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Unsolved mystery of Baker's death - Part 2

Sikeli Qounadovu
Sunday, January 21, 2018

"I and some other small boys got hold of it, and cut it up into small pieces and cooked it in a little kovu done up with the proper spinach and so we ate it."

Those were the words of one of the chiefs in Navatusila and his recollection on how they devoured the cooked body of slain Reverend Thomas Baker.

The chief was sharing his experience during a Colo East Provincial meeting in 1892, which was chaired by its administrator Adolf Brewester.

Quite interesting though, as highlighted by Brewester, Reverend Baker was well accepted by the people of Nubutautau, before his death

According to Brewester as Reverend Baker journeyed up the highlands, the tabua that had his death warrant was also ahead of him. Brewester wrote, Reverend Baker had been advised not to travel any further, some even warning him that he had been marked for death.

Brewester who was the Governor's Commissioner for the Provinces of Colo North and Colo East and later being appointed the Deputy Commandant of the Armed Native Constabulary of Fiji arrived in Fiji 1870 (three years after the death of Reverend Baker) was soon to be posted to Colo East where he heard stories and listened to the accounts of the kai colo.

As follows is Brewester's account from his book written to his wife in 1922.

The book "The Hill Tribes of Fiji — a record of forty years' intimate connection with the tribes of the mountainous interior of Fiji with a description of their habits in war y peace, methods of living, characteristics mental, physical, from the days of cannibalism to the present time."

"When Mr Baker arrived among the Vatusila, they had no intention, at first, of accepting the tambua and killing him, but determined to pass it on as the other tribesmen had done. He sealed his own fate, however, by what his host considered a gross breach of good manners. The young chief, now the head of the tribe, whom I have mentioned as having been educated in the Provincial School at Nandarivatu, gave me their version of the affair. He said, that when Mr Baker arrived in their village he was hospitably received, and spent the night there. In the morning he produced a comb and used it in his toilet, and then laid it down on the mats. His host, the leading chief, picked it up and stuck it in his own fuzzy locks. He did it quite innocently, as property was, as regards ordinary people, in communal use, and the upper classes could certainly take anything they fancied. Native combs, too, were worn stuck into their owner's hair. They were very necessary appanages, from the verminous state of the big-heads, being constantly required for scratching. The knowledge of this probably offended the real owner's sense of cleanliness and decency, and he snatched it from the chieftain's head. He could not have committed any deadlier offence.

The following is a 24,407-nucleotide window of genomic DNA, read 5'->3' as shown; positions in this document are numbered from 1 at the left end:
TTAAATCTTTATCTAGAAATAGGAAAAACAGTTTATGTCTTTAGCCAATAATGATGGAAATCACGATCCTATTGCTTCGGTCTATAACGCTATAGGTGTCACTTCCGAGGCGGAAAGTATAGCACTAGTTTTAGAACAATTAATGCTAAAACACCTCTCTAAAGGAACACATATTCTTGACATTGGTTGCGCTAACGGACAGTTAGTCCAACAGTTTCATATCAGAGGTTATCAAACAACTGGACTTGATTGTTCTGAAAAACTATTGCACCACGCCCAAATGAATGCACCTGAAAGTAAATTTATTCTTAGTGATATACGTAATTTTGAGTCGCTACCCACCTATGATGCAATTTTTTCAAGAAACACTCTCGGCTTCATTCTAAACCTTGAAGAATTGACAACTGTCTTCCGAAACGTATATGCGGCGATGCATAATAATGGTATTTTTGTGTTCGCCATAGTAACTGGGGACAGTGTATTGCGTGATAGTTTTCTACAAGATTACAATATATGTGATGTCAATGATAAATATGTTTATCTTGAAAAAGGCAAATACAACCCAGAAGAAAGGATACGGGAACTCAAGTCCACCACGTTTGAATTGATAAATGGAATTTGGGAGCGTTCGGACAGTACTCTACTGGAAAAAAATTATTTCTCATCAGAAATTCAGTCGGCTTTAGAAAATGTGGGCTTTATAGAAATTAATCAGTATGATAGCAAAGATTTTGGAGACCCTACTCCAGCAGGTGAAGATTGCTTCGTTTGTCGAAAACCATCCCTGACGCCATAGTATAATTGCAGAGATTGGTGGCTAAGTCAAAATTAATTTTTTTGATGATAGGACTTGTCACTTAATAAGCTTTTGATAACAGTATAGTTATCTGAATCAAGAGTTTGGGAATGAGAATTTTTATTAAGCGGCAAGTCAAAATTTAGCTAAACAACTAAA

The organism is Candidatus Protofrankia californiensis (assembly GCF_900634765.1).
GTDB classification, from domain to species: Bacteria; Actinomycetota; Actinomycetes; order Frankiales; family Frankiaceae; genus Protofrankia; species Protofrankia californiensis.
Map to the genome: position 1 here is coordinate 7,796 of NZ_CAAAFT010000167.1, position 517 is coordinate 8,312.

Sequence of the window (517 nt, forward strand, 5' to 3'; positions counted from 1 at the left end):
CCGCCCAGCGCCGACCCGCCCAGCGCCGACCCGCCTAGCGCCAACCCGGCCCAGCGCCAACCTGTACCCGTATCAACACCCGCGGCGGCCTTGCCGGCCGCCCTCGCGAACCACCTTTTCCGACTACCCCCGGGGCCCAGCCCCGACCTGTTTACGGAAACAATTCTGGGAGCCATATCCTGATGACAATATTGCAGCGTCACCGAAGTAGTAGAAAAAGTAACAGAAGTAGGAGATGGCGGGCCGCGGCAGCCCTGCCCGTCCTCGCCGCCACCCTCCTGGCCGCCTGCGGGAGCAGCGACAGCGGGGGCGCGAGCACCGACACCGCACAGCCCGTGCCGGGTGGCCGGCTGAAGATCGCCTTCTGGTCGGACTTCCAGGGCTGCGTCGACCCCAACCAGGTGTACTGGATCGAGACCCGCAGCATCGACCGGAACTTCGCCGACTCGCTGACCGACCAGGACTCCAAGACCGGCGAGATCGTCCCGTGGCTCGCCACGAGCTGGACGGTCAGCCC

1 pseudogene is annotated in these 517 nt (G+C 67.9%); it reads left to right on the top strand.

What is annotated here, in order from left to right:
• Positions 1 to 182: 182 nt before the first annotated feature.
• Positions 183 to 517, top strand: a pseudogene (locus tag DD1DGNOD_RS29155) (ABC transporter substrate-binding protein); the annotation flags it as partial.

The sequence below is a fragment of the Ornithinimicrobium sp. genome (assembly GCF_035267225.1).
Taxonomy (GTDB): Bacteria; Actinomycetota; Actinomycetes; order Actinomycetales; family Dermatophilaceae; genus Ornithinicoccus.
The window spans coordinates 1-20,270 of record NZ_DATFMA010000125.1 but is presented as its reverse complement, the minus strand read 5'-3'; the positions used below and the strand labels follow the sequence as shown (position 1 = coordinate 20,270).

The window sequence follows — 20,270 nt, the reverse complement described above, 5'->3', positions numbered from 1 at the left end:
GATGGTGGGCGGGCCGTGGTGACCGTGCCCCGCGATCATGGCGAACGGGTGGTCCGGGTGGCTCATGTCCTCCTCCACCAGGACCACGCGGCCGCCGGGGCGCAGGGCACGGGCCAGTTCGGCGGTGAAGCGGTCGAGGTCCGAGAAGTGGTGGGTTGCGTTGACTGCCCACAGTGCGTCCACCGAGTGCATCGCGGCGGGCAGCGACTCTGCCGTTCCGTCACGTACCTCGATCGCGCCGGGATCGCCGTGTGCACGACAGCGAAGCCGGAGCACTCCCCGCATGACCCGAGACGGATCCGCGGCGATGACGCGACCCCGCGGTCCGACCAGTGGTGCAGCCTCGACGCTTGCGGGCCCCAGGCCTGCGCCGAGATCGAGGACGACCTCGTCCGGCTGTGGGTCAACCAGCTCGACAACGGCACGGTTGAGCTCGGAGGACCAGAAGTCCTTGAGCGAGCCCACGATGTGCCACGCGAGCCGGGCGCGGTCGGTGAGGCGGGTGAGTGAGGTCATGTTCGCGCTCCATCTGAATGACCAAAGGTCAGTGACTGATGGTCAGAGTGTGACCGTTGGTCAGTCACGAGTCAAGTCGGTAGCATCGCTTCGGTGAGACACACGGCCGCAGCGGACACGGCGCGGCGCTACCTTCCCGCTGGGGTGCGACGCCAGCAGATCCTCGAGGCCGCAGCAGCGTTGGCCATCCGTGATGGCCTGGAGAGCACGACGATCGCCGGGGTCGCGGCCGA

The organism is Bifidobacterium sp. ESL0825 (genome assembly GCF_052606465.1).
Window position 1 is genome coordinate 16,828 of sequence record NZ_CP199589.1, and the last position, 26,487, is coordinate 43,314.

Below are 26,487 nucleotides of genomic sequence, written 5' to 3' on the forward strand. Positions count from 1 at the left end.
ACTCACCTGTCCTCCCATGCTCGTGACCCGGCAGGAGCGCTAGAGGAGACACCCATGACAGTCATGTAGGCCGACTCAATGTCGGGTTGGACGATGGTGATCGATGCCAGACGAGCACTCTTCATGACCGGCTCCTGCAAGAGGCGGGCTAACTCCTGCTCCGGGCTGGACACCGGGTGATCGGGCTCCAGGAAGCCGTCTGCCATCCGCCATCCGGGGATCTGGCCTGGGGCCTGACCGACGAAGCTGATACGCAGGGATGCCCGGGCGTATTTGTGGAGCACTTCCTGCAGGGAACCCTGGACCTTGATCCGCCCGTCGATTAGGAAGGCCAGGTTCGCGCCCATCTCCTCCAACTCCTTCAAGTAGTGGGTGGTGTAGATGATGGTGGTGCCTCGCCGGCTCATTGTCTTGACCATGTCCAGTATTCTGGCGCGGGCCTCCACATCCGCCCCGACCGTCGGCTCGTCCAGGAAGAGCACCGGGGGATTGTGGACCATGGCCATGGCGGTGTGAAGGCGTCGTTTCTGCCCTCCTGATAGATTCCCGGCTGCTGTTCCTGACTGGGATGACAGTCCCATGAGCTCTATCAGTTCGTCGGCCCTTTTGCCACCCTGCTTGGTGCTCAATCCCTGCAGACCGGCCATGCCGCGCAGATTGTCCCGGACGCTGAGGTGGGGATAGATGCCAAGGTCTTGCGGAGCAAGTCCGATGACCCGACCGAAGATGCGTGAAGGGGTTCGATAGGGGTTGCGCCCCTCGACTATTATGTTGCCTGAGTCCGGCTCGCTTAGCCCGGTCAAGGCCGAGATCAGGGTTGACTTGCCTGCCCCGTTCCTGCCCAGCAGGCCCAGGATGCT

"The head is the sacred part of the body, and there dwells all the mana or mysterious power of a man. More especially is this the case in regard to a chief, as he is generally the shrine of the ancestral god, and as such is himself divine. He is the representative of his god-like forbears who have preceded him to the spirit world, and whose worship he has to perpetuate here on earth. As such, when he moves about among the people, he is accorded the tama or sacred acclamation, as the holy father of the tribe. So revered is his head that none but the hereditary priests can dress it. After doing so they must not handle food, and have to use skewers with which to pass it to their mouths, or have to be fed. The divinity of the chief's head by contact entered their hands, rendering them tambu. The insult to the chief's honour, and the covetous desire for the beautiful ivory tambua sealed Mr Baker's fate, and it was decided that the request accompanying the whale's tooth should be carried into effect. Shortly after leaving the village, at an appointed spot, he fell under the battle axe of one of the chief's henchmen, and the body was taken back to the village and displayed in the rara or public square. An ancient chieftainess came and seated herself by the corpse and endeavoured to arrange it for burial, begging that it might not be put to the usual purpose, and prophesying woe to the tribe for the evil deed. The narrator who told me this said, they had good cause to remember her predictions, as nothing but woe and evil fortune had dogged them ever since. In vain were her petitions; the ruthless law of the vanquished was applied, and the body was eaten in accordance with immemorial tradition. This fateful tambua, but a simple whale's tusk, proved a veritable dragon's tooth, and the people of Vatusila and the sender reaped the whirlwind. Many innocent people died from its baneful effects, and through it much blood was shed.